The overall rate of non-consensual sexual contact by physical force or inability to consent since the student enrolled at the school was 13.0 percent, with the rates for women, TGQN (Transgender woman, Transgender man, Nonbinary/genderqueer, Gender questioning, or Gender not listed) and undergraduate students being significantly higher than for men and graduate/professional students.
If you're a victim of sexual assault and are enrolled at Columbus State University (CSU), Columbus Technical College, or any local higher education organization, the Center is here to help. Call our free and confidential 24 hour hotline to speak with a trained advocate (706.571.6010).
The following statistics are from the Report on the AAU Campus Climate Survey on Sexual Assault and Misconduct
NON-CONSENSUAL SEXUAL CONTACT
The overall rate of nonconsensual sexual contact by physical force or inability to consent since the student enrolled at the school was 13.0 percent, with the rates for women, TGQN (transgender woman, transgender man, nonbinary/genderqueer, gender questioning, or gender not listed) and undergraduate students being significantly higher than for men and graduate/professional students.
Undergraduate TGQN and female students reported having the highest rates of other forms of sexual misconduct. Among undergraduate TGQN students, 65.1 percent reported experiencing harassing behavior since first enrolling at the school, 21.5 percent with partners reported intimate partner violence (IPV) and 15.2 percent stalking. Among undergraduate women 59.2, 14.1 and 10.0 percent experienced harassing behavior, IPV and stalking, respectively.
REPORTING TO UNIVERSITY
While 65.6 percent of students reported it was “very” or “extremely” likely that school officials would take a report of a sexual assault seriously, significantly fewer of those reporting an experience with non-consensual sexual contact by physical force or inability to consent had this same opinion (45.0%).
NON-CONSENSUAL SEXUAL CONTACT: GENDER & AFFILIATION
The prevalence rate of non-consensual sexual contact by force or inability to consent varied significantly by gender and affiliation:
The estimate for women undergraduates is nearly three times higher than for women graduate and professional students (25.9% vs. 9.7%).
Similarly, undergraduate men are twice as likely to report sexual contact by physical force or inability to consent as men graduate/professional students (6.8% vs. 2.5%).
Among TGQN students, 22.8 percent of undergraduates and 14.5 percent of graduate and professional students reported this type of victimization.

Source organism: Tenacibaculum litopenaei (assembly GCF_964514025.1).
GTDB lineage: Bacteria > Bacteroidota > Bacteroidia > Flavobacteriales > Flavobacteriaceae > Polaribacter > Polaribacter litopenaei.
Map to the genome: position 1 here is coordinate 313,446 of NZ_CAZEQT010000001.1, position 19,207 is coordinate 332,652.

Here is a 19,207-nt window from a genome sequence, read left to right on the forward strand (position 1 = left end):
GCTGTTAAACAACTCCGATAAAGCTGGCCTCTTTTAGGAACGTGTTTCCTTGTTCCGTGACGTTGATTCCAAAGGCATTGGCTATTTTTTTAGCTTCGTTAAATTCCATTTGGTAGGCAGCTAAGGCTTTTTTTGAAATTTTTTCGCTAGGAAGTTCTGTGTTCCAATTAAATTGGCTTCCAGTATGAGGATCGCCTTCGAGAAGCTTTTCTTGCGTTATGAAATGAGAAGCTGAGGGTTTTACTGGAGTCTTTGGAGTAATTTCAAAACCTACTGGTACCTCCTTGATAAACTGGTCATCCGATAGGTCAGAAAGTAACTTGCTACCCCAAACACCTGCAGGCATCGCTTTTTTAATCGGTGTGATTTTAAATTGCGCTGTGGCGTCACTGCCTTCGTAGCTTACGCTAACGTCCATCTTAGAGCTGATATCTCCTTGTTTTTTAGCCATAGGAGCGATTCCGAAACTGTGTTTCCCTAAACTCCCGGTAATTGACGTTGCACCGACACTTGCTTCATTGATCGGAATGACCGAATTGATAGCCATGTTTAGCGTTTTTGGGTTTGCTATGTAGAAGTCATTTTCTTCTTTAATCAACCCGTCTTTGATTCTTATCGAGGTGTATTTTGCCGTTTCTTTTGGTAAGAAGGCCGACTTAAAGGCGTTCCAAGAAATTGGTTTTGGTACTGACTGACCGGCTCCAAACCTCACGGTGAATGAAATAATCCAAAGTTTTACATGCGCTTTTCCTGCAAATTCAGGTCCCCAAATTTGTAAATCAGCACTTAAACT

WHAT IS TITLE IX?
Under Title IX of the Education Amendments of 1972:
"No person in the United States shall, on the basis of sex, be excluded from participation in, be denied the benefits of, or be subjected to discrimination under any education program or activity receiving federal financial assistance."
Essentially, Title IX prohibits sex discrimination in educational institutions that receive federal funding (the vast majority of schools). While Title IX is a very short statute, Supreme Court decisions and guidance from the U.S. Department of Education have given it a broad scope covering sexual harassment and sexual violence. Under Title IX, schools are legally required to respond and remedy hostile educational environments and failure to do so is a violation that means a school could risk losing its federal funding.
While Title IX was previously a powerful tool to stop sexual violence and harassment in schools, On August 14th, 2020, the Department’s new Title IX rule went into effect. Make no mistake: the Rule drastically rolls back protections for student survivors and makes it easier for schools to sweep sexual harassment under the rug. Visit Know Your IX's Hands off IX resources and toolkit to learn more about your rights in light of the rule and how you hold school administrations accountable.
We encourage you to contact a lawyer to discuss your complaint or suit.
UNDER TITLE IX, SCHOOLS MUST DISSEMINATE A NOTICE OF NONDISCRIMINATION:
Under Title IX, schools must disseminate a notice of nondiscrimination. This notice does not have to specify that sexual harassment and violence are likewise prohibited, but the U.S. Department of Education (ED) recommends that schools do, since a notice that makes it unclear may qualify as a violation of Title IX. This notice is likely available in a student handbook or code of conduct in elementary and secondary schools and in an Annual Security Report (ASR) in higher education institutions.
This notice prohibiting sex discrimination must be widely distributed, available, and easily accessible to the school community each year. ED recommends schools:
Publish this policy online and have it available in print across campus so that school members may understand its purpose and utility
Include enough detail in the policy so that members of the community can realize sexual harassment and sexual violence are prohibited forms of sex discrimination
For additional information about Title IX Coordinators, Grievance Procedures, and Collegiate Responses to Sexual Violence, please visit Know You IX.
If you are a student at Columbus State University and would like more information on CSU's policies and procedures regarding sexual assault,
Title IX Coordinator:
If you are a Columbus Technical College student and would like more information about Title IX, please visit:
928 Manchester Expressway
Columbus, Georgia 31904-6572
Title IX Coordinator & Director of Human Resources: Henry Gross